At the end of the 2006-2007 fiscal year, the Fremont foundation reported $220 million in investments, overseen by a committee chaired by local businessman Bob Johnson, who also chairs the Board of Trustees. Johnson said the committee meets quarterly to review investment results.

“We have benchmarks that we have set for the different sectors that we invest in,” he explained. “We’ve been trying to do some study on hedge funds. A lot of foundations, especially larger ones, have been heavily involved in hedge funds, but we’ve been going slow with that. We’re a smaller community, and probably a little more traditional.”

Like the Grand Rapids foundation, the Kalamazoo Community Foundation started in a trust format more than 80 years ago, and for many years relied on local banks to manage an income-oriented portfolio, said Wes Freeland, advisor to the president/CEO.

“In the early part of the 1990s, the Board of Trustees decided to go from income-oriented portfolio management to a total return, which considered income and market gains, portfolio,” Freeland said. Eventually, the foundation turned to the same adviser that’s used in Muskegon and Fremont — Fund Evaluation Group — to help choose money managers, he said.

In 2005, the foundation underwent an examination of its governance, prompted in part by the Sarbanes-Oxley Act. Although as a nonprofit, KCF was not covered by the act, “we basically wanted to mimic every part of it we could because we thought it was good business,” Freeland said. During that process, the board decided to align the foundation’s investments with the pension funds of the county and city of Kalamazoo.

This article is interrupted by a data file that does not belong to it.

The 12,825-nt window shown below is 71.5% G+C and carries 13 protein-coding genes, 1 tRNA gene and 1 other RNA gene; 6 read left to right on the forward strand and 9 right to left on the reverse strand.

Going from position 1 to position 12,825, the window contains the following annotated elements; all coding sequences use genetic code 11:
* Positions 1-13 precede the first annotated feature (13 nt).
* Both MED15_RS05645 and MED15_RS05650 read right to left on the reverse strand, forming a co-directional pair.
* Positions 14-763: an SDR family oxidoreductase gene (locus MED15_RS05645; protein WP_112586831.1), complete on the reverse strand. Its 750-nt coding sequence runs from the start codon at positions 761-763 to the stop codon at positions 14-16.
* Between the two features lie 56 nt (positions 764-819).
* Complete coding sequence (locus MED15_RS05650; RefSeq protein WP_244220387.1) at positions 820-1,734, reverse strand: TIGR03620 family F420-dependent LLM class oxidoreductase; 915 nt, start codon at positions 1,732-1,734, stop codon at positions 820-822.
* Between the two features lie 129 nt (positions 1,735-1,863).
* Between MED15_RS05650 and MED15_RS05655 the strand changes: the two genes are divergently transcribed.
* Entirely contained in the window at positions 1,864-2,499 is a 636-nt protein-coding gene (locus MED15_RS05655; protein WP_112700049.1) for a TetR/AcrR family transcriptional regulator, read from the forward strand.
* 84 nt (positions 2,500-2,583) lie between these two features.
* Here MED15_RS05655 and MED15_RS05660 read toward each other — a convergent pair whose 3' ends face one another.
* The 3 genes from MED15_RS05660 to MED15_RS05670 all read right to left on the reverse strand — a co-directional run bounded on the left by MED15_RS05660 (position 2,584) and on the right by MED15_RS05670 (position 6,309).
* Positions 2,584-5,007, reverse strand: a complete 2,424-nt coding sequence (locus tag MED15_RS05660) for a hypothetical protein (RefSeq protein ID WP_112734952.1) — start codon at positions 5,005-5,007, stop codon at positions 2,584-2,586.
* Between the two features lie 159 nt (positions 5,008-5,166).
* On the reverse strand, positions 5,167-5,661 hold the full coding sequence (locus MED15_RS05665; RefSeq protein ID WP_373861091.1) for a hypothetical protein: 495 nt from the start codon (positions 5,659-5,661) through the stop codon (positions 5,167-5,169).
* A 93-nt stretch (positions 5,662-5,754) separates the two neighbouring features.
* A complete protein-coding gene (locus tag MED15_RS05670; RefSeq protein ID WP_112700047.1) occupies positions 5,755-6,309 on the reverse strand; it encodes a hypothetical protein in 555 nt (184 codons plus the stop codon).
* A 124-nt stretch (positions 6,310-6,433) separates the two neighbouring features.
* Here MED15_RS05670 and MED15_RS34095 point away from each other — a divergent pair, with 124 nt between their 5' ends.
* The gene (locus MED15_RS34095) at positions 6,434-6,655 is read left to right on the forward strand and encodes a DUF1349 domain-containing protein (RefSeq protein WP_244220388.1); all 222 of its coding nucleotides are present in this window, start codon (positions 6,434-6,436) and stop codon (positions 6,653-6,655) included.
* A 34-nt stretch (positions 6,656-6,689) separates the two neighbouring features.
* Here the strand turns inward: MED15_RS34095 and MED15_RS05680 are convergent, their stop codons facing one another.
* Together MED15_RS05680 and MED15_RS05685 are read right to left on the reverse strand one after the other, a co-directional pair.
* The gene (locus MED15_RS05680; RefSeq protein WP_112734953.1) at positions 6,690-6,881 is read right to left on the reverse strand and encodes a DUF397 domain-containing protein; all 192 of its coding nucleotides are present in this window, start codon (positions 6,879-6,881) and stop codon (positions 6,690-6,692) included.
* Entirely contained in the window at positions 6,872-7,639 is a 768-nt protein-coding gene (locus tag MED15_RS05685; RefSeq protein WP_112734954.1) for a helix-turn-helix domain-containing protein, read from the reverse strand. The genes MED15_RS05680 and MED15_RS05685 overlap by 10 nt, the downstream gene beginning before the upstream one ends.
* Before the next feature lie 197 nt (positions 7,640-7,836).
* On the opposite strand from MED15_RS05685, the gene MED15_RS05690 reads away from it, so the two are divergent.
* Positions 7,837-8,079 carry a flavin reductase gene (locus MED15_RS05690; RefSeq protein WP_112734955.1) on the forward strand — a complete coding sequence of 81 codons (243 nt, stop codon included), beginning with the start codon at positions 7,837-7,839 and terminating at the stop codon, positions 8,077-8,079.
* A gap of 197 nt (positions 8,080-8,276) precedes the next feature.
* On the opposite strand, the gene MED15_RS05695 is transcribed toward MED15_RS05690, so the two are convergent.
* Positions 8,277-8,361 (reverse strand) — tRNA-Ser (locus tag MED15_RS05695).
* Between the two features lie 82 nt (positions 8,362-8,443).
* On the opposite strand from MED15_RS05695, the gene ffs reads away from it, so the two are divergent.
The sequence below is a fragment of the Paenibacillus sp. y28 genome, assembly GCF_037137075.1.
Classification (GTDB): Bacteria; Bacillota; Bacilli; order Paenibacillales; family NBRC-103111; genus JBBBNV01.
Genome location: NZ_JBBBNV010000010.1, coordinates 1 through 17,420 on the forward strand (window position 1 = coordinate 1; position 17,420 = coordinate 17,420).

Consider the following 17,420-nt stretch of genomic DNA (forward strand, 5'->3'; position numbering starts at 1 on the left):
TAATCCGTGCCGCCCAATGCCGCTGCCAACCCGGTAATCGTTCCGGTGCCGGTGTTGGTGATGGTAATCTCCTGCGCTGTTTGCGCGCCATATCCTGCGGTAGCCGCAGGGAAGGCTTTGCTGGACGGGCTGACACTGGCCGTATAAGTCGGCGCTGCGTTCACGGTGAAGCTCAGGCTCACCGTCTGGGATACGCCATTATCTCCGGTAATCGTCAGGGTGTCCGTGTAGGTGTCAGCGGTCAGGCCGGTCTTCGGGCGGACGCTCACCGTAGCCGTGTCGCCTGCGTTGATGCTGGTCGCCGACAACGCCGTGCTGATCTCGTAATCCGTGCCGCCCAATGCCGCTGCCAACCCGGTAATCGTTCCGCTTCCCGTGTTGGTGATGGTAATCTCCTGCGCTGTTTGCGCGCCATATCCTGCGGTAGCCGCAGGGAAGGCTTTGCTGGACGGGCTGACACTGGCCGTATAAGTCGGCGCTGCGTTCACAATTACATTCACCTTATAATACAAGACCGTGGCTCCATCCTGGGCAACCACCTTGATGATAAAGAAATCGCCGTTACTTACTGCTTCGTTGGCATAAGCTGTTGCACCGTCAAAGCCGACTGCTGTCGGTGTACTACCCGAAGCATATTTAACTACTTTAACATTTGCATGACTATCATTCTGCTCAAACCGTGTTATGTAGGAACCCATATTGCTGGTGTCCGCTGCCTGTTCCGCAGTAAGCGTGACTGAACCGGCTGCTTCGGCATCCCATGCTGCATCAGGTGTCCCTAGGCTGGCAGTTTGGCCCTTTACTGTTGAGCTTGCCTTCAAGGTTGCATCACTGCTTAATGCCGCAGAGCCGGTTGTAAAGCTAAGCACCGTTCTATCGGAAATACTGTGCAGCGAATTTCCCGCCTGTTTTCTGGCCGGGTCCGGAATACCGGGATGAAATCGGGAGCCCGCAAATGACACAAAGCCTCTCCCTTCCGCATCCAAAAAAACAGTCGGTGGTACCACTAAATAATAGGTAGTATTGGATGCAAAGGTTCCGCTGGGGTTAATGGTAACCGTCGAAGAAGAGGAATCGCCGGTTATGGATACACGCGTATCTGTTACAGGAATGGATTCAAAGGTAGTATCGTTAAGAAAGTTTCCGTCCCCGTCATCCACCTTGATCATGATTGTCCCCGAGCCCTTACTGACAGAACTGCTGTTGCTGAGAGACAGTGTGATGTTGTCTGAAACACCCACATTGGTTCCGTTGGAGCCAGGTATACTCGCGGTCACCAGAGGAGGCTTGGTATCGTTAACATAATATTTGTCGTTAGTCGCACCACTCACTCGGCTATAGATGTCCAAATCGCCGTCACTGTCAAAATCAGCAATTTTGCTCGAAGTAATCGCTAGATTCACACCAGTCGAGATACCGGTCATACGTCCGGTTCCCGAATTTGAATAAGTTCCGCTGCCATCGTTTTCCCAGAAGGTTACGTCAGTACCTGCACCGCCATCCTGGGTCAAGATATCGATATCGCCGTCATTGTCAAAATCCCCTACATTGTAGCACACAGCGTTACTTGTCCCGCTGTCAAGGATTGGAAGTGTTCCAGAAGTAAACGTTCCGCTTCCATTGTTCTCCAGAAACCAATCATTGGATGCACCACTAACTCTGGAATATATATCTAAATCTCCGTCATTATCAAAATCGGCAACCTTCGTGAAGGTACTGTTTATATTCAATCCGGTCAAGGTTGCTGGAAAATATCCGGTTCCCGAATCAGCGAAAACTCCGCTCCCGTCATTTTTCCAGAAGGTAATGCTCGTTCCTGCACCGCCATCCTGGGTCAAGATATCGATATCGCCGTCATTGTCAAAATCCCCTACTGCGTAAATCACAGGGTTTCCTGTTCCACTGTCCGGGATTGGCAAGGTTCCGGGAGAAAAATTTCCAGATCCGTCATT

“What we saw in the potential for the new model was a past track record that was extremely positive, more so than any other nonprofit model we could find,” he said.

It also offered an opportunity to reduce fees, he added.

“There are three separate portfolios under the same committee with the same managers,” Freeland said. “It’s very workable for everyone.”

By the end of 2006, the Kalamazoo foundation reported net assets of $278 million.

The largest community foundation in Michigan is the Community Foundation for Southeast Michigan, which reported assets at the end of 2007 of $609 million, according to its Web site. Calls for comment from the seven-county foundation were not returned.

GRCF’s Black said she thinks it will take many years to completely align the foundation’s new asset allocations to targets. Sieger said she understands the concerns of her critics, but still thinks the foundation’s new tack is, in the long run, best for the entire community.

“When I have someone tell me the community foundations should have all their assets invested locally, I’ll turn right around and say, ‘Where is your money invested?’” Sieger said. “And you know what? It isn’t here.”

Recent Articles by Elizabeth Slowik

Editor's Picks

Comments powered by Disqus